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Ruling on Title IX in Pepperdine case likely means broader interpretation of landmark law




A lawsuit, filed by two former women’s basketball players at Pepperdine University, alleged that Pepperdine discriminated against them because they were in a relationship.
A lawsuit, filed by two former women’s basketball players at Pepperdine University, alleged that Pepperdine discriminated against them because they were in a relationship.
San Francisco Foghorn via Flickr

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Title IX is the statute that prevents discrimination based on sex in schools and colleges across the U.S.

Thanks to a ruling from a federal judge in Los Angeles yesterday, that law will now be able to be interpreted even more broadly.

U.S. District Judge Dean Pregerson ruled that discrimination based on sexual orientation falls under the umbrella of Title IX’s view of discrimination based on sex or gender, and is not a separate category of discrimination.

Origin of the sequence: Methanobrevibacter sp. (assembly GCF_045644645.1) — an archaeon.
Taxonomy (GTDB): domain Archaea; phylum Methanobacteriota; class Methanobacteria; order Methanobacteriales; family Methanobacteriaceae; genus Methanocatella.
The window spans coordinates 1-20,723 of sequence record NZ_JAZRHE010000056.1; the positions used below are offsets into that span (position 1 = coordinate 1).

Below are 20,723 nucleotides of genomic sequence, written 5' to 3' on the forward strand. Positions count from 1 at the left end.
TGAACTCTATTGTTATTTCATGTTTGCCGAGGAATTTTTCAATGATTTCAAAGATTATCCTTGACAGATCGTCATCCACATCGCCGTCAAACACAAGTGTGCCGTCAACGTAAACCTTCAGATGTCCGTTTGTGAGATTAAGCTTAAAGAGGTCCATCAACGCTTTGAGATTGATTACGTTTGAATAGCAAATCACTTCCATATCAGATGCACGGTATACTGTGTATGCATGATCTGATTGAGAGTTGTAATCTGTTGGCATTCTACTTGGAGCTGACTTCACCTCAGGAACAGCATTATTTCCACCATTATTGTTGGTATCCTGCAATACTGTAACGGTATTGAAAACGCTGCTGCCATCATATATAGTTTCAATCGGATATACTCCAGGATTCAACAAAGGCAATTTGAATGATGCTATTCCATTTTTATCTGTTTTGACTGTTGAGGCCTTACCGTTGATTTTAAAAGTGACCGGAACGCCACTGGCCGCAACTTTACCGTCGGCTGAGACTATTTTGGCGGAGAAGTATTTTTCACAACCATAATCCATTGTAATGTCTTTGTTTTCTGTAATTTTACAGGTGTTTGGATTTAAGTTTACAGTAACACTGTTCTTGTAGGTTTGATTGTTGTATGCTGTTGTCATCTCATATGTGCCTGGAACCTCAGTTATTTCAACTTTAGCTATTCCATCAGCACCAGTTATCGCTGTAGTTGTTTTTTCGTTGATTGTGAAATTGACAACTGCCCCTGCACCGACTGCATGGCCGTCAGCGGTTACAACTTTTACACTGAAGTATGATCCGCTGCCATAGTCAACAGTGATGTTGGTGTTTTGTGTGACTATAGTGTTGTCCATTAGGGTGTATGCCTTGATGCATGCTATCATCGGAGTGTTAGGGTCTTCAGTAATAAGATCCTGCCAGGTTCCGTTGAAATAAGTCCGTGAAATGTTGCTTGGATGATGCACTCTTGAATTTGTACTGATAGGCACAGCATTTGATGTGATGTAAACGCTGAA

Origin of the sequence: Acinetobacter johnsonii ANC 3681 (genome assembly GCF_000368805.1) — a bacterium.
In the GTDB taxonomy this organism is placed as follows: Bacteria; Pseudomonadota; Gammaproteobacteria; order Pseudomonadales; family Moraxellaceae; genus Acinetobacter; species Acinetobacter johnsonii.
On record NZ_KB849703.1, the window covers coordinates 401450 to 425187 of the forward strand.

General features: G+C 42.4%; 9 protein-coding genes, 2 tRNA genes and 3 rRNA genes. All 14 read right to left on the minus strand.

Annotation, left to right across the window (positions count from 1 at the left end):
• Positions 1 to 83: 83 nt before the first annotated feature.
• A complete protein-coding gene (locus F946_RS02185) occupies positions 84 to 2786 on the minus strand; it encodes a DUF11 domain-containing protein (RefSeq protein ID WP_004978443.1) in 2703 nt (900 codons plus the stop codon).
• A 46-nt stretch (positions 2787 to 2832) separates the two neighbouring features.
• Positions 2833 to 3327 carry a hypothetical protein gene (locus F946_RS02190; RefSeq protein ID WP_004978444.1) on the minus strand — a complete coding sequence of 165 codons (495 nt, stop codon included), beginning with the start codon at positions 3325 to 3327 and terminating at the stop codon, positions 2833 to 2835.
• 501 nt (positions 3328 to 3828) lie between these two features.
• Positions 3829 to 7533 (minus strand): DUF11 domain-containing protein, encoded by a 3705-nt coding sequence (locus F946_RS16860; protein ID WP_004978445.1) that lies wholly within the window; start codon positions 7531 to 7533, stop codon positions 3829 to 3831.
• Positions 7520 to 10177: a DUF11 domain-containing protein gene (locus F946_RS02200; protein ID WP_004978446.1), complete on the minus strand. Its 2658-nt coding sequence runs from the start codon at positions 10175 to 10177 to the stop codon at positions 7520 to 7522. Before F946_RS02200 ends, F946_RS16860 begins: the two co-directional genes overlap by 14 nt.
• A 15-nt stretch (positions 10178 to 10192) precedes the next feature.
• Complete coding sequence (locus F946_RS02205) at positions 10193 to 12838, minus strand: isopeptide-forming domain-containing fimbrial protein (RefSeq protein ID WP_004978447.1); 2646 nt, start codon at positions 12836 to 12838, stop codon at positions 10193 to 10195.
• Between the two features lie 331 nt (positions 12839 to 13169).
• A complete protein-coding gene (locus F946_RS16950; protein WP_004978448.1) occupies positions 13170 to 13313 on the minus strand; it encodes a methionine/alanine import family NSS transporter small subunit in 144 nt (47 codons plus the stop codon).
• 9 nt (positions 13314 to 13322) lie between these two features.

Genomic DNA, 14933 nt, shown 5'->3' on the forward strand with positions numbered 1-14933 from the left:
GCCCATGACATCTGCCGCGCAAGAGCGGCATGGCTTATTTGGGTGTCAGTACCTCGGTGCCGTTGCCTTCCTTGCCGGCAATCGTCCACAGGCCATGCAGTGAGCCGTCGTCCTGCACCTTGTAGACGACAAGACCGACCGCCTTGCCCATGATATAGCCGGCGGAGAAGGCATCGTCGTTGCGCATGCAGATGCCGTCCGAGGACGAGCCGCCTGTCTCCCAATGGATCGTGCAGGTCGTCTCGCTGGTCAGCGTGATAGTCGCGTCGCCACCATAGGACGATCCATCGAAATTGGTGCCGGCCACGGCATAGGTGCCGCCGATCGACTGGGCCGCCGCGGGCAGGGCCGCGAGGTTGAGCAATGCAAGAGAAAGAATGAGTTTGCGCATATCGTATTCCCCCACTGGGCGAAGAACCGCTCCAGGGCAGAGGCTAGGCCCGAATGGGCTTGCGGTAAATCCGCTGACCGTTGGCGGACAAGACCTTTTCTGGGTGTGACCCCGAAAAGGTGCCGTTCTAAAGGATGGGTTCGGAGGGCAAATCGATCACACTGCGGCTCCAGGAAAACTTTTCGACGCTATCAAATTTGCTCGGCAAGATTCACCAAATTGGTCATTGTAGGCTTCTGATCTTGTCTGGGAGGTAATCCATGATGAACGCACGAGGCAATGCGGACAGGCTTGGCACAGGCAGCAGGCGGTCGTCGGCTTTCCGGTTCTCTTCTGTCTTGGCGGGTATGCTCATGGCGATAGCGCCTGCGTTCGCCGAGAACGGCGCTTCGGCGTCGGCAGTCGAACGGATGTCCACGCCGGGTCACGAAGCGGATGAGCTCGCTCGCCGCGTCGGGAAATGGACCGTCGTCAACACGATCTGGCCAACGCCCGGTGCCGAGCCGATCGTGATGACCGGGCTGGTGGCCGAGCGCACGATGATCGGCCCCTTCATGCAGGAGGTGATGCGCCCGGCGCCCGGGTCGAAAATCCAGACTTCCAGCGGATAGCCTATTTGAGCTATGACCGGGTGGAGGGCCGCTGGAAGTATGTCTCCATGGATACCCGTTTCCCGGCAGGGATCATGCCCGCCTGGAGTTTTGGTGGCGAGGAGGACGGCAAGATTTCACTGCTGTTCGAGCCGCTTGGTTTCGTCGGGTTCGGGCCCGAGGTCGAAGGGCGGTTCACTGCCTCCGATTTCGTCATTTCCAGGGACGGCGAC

The original lawsuit, filed by two former women’s basketball players at Pepperdine University, alleged that Pepperdine discriminated against them because they were in a relationship. The players say in the complaint that their coach told them that it “would cause the team to lose games.”

Pepperdine argues that the women’s complaints didn’t meet Title IX standards for gender discrimination and that the coach of the team was not trying to discriminate against the women, but rather bring the team closer together by eliminating off-court distractions.

Guest:

Erin Buzuvis, professor of law and director of the Center for Gender & Sexuality Studies at Western New England University; she also founded and contributes to the Title IX blog